David L. Starling – President and CEO: Chris, with the new millennia, if you lay somebody off 30 days after they come out of training and then you call them back in three months they may not come back. That wasn’t the kind of the industry I thought it was going to be, I’m going to move on. So, Dave and I talked about it. We think it’s a prudent decision. And then when the harvest does come and volumes are there, we will have ample crews to move them through this. This could be a great fourth quarter on grain if the weather cooperates.
Thomas Wadewitz – JPMorgan: So, Pat, I’m going to ask you something. I’m not sure if you can you give any directional color on it and you probably get through where it’s going. The crude-by-rail is there a timeframe where you say you’ve got this discussion with one kind of unidentified party, is there a timeframe that you put on that and if it doesn’t come to fruition, then you move onto the next or is there any kind of timeframe you have in mind that’s reasonable for getting an agreement? Is this kind of a one year process and that shouldn’t be longer than that just any kind of comments you can provide on how we should think about the timing for a potential agreement?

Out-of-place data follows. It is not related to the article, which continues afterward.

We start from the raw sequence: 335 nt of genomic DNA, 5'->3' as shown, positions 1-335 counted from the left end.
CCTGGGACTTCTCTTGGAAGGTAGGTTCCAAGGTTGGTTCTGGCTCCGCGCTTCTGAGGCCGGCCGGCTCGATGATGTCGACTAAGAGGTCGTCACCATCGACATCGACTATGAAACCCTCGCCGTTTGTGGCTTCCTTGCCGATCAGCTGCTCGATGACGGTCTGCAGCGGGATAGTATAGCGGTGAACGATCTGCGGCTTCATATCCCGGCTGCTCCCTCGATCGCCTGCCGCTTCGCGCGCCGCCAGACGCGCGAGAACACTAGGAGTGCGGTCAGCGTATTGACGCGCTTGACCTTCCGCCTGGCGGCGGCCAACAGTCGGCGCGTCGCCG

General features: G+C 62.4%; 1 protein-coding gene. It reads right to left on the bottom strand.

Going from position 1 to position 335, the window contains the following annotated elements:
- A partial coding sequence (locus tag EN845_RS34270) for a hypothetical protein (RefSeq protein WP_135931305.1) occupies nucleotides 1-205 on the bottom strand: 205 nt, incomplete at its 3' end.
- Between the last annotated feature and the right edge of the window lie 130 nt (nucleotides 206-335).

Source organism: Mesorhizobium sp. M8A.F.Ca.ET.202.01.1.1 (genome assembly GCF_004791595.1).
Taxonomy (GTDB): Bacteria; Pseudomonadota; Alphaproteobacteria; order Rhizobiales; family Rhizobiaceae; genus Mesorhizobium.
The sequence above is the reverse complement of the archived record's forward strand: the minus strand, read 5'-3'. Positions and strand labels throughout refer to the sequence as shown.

Patrick J. Ottensmeyer – EVP, Sales & Marketing: I think it’s a matter of few weeks. Let me say it this way. Again, we are in good negotiations, it’s been very high level participation Dave and CEO on the other side. And we really don’t expect that there are any major differences in terms of wrapping this up. But I think we’ll know with this party in a matter of a few weeks.
Thomas Wadewitz – JPMorgan: So, it could work or it could be the case you have to move on but at least that resolution with the current party will be just a couple of weeks?
Patrick J. Ottensmeyer – EVP, Sales & Marketing: Correct.
Thomas Wadewitz – JPMorgan: Second question you gave us some pictures on auto plant which is very helpful it looks like there is a lot of work that’s been done on three of those. How would you view that, I guess, there is some noise recently in terms of the yen weakening and how that might affect the outsourcing strategy for some of the Japanese manufacturers, (indiscernible), we changed Japanese manufacturer. Do you think there is any risk at all related to yen weakness or on those three plants or do you think in the future that would affect at all the opportunity in Mexico?